What are the benefits of having a lingual frenectomy at age 6? What are the drawbacks?
Benefits of a frenectomy at age 6: Children who are 6 years of age are in a stage of rapid orofacial growth and development. Increasing the range of motion (ROM) of the tongue may allow the child to position the tongue normally in the palate when it is not being used for functional activities. This gentle positioning of the tongue against the palate can help to shape the palate within normal parameters and prevent or reduce in severity the orthodontic difficulties that may result from a narrow maxillary dental arch that often results from a low tongue posture.
In addition, many changes occur in the orofacial environment during this stage in which the tongue must learn to function. A child whose tongue is capable of a normal ROM may be better able to make the necessary adjustments in tongue function for chewing, swallowing, and speech within this changing environment than one whose tongue movement is reduced by a restricted lingual frenum.
Drawbacks of a frenectomy at age 6: When considering a 6 year old it is important to note that this age group usually presents with mixed dentition. During this stage of transition from deciduous (baby) teeth to permanent teeth, the child experiences times when teeth are missing. If there is a sudden increase in the ROM of the tongue as may occur after a lingual frenectomy, there may be an increased propensity for the tongue to position itself in the space created by the missing teeth. This static resting position of the tongue may contribute to an anterior open bite as the permanent teeth erupt, and/or the development of a tongue thrust swallow. It may also contribute to development of a frontal lisp. It is important to children in this age group to be closely monitored by a Speech Therapist/Orofacial Myologist after a lingual frenectomy procedure.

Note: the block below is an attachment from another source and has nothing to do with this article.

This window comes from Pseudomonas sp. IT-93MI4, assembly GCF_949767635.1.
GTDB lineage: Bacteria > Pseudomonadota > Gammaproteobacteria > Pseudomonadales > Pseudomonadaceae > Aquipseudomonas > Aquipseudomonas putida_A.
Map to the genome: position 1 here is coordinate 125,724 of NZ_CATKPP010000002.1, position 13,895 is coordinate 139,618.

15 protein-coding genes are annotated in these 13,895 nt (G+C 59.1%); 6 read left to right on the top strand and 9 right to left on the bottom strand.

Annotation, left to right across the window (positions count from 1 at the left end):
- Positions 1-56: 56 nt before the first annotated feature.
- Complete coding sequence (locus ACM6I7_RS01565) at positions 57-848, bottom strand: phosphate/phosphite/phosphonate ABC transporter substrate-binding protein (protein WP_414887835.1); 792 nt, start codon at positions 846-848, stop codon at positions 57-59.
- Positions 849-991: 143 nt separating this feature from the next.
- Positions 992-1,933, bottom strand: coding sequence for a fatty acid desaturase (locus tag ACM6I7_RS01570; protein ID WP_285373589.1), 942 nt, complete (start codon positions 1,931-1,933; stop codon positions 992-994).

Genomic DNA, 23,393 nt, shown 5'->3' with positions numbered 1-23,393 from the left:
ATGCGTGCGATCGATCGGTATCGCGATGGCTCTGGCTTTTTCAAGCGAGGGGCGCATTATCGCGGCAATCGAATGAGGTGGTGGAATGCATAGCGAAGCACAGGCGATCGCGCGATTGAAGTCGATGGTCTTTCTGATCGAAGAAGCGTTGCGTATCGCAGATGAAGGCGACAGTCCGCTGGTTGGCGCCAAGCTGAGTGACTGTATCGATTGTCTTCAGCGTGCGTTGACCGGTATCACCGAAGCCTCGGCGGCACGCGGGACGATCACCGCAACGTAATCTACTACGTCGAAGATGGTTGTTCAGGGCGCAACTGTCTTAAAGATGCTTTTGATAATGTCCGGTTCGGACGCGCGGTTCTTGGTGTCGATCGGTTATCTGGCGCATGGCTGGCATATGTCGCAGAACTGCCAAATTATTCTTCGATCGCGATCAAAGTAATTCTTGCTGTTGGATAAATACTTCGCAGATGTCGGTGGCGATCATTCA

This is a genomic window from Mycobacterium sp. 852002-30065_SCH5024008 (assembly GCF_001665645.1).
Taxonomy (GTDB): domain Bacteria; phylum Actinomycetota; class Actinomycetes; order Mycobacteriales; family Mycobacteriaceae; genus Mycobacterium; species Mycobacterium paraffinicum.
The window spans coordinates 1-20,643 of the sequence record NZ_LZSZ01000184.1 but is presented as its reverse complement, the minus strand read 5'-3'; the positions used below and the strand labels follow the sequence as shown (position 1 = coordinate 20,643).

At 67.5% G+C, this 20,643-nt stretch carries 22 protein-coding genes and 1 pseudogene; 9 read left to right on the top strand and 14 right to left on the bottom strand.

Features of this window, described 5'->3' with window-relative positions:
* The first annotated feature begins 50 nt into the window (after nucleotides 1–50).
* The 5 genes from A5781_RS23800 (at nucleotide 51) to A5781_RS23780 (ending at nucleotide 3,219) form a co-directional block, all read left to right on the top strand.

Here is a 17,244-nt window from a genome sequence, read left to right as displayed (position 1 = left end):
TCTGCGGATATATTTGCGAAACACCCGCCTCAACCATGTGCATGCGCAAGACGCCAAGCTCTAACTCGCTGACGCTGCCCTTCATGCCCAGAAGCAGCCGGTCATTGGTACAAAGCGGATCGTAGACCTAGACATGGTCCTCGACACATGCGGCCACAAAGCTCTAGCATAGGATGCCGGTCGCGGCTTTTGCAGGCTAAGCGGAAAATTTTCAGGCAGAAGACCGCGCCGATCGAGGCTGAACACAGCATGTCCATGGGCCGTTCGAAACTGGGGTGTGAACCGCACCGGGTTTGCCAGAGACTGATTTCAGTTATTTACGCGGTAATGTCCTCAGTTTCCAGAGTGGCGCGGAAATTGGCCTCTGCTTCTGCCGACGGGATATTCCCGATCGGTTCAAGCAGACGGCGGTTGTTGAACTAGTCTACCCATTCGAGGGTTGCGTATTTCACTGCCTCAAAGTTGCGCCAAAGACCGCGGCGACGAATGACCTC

General considerations: When surgical correction is considered for a restricted lingual frenum (tongue tie) there are additional benefits and drawbacks which are applicable to the population in general across age groups. ‘Tongue tie’, or ‘ankyloglossia’ are the terms most commonly used to describe a condition in which the band of tissue, the frenum, (or frenulum), that connects the under-side of the tongue to the floor of the mouth is attached in such a manner that it restricts the Range of Motion (ROM) of the tongue. While there are no universally agreed upon criteria for the types and severity of ankyloglossia, Marchesan (2004) proposed a classification system for this disorder, and described the frenum as: normal, short, anterior insertion, or short with anterior insertion. She also provided excellent photographs which demonstrate the variety of attachments that may occur with this condition.